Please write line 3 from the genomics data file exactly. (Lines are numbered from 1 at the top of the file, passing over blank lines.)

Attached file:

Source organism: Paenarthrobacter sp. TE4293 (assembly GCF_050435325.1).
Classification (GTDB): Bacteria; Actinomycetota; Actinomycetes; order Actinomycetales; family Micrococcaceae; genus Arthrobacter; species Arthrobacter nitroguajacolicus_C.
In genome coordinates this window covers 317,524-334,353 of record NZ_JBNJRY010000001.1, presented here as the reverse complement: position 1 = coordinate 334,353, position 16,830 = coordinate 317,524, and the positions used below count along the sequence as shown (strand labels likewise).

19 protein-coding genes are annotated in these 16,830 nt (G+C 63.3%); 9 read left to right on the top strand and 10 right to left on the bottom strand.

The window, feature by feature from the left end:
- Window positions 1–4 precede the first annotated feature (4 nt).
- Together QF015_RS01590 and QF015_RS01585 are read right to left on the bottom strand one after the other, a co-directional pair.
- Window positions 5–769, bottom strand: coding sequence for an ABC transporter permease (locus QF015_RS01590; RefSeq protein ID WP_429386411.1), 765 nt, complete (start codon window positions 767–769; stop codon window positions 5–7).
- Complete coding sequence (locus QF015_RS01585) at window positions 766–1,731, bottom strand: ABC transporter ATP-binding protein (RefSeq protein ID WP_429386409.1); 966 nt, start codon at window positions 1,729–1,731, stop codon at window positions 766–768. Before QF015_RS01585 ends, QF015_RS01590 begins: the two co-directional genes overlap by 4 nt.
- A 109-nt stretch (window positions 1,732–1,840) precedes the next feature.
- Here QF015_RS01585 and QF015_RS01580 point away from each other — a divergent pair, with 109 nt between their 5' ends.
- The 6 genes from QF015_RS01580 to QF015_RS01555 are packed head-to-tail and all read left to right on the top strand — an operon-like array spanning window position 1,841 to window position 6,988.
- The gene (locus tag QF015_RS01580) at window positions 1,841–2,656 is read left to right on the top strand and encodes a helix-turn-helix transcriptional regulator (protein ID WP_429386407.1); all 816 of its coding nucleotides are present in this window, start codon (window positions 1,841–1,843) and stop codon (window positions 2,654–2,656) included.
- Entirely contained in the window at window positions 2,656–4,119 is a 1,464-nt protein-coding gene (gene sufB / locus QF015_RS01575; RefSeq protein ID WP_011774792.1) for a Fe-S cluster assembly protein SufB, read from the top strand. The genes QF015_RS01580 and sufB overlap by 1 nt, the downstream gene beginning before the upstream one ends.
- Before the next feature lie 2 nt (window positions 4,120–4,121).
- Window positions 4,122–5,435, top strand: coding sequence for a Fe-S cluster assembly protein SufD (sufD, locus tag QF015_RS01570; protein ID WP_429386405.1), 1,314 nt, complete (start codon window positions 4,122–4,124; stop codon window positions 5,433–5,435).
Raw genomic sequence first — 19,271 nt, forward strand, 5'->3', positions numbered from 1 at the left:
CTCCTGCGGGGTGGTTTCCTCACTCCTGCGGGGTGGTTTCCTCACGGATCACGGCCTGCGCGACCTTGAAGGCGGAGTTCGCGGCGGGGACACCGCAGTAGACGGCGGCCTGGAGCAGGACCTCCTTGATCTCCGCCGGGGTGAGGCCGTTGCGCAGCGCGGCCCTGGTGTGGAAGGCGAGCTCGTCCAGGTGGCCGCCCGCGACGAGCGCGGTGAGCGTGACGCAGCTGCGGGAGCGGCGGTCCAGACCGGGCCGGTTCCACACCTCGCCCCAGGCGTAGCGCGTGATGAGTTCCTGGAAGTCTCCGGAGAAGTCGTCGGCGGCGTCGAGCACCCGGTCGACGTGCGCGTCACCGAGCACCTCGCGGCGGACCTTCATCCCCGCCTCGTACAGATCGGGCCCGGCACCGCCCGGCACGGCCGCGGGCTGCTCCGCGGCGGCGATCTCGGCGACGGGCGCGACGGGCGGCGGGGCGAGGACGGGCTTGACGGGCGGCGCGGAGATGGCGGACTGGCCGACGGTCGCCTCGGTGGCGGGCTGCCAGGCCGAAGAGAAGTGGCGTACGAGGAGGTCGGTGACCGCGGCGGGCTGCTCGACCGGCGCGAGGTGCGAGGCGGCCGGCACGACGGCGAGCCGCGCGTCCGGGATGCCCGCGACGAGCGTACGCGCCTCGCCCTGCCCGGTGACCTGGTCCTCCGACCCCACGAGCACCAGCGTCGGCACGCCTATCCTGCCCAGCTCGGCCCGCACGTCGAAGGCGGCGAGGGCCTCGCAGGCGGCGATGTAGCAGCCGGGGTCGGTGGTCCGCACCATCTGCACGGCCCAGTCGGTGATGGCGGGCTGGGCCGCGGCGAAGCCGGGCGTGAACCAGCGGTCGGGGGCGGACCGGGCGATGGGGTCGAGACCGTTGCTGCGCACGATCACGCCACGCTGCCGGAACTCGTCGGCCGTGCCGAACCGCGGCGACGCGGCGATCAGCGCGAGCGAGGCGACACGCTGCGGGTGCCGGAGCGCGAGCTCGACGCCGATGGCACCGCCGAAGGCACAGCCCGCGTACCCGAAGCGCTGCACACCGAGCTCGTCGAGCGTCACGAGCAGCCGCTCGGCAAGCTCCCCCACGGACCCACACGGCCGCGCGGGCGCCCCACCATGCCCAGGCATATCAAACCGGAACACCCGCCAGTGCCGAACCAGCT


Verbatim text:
In genome coordinates this window covers 317,524-334,353 of record NZ_JBNJRY010000001.1, presented here as the reverse complement: position 1 = coordinate 334,353, position 16,830 = coordinate 317,524, and the positions used below count along the sequence as shown (strand labels likewise).